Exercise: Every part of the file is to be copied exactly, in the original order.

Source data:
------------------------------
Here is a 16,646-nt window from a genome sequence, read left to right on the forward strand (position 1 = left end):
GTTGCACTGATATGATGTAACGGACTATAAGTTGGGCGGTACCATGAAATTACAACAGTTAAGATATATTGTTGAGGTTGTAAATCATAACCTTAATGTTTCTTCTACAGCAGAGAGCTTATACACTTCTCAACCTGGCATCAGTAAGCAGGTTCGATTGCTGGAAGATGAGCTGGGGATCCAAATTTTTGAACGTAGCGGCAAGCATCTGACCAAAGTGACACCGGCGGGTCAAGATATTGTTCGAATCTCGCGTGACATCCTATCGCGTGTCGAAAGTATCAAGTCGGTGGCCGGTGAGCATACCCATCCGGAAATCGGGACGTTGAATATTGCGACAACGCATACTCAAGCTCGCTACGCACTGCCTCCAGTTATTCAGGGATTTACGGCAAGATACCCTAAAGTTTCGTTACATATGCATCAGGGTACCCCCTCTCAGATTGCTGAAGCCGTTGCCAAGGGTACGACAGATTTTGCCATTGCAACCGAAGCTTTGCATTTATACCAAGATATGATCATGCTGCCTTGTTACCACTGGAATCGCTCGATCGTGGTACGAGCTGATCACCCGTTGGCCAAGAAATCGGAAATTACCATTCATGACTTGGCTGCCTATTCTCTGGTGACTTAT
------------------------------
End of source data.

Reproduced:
Here is a 16,646-nt window from a genome sequence, read left to right on the forward strand (position 1 = left end):
GTTGCACTGATATGATGTAACGGACTATAAGTTGGGCGGTACCATGAAATTACAACAGTTAAGATATATTGTTGAGGTTGTAAATCATAACCTTAATGTTTCTTCTACAGCAGAGAGCTTATACACTTCTCAACCTGGCATCAGTAAGCAGGTTCGATTGCTGGAAGATGAGCTGGGGATCCAAATTTTTGAACGTAGCGGCAAGCATCTGACCAAAGTGACACCGGCGGGTCAAGATATTGTTCGAATCTCGCGTGACATCCTATCGCGTGTCGAAAGTATCAAGTCGGTGGCCGGTGAGCATACCCATCCGGAAATCGGGACGTTGAATATTGCGACAACGCATACTCAAGCTCGCTACGCACTGCCTCCAGTTATTCAGGGATTTACGGCAAGATACCCTAAAGTTTCGTTACATATGCATCAGGGTACCCCCTCTCAGATTGCTGAAGCCGTTGCCAAGGGTACGACAGATTTTGCCATTGCAACCGAAGCTTTGCATTTATACCAAGATATGATCATGCTGCCTTGTTACCACTGGAATCGCTCGATCGTGGTACGAGCTGATCACCCGTTGGCCAAGAAATCGGAAATTACCATTCATGACTTGGCTGCCTATTCTCTGGTGACTTAT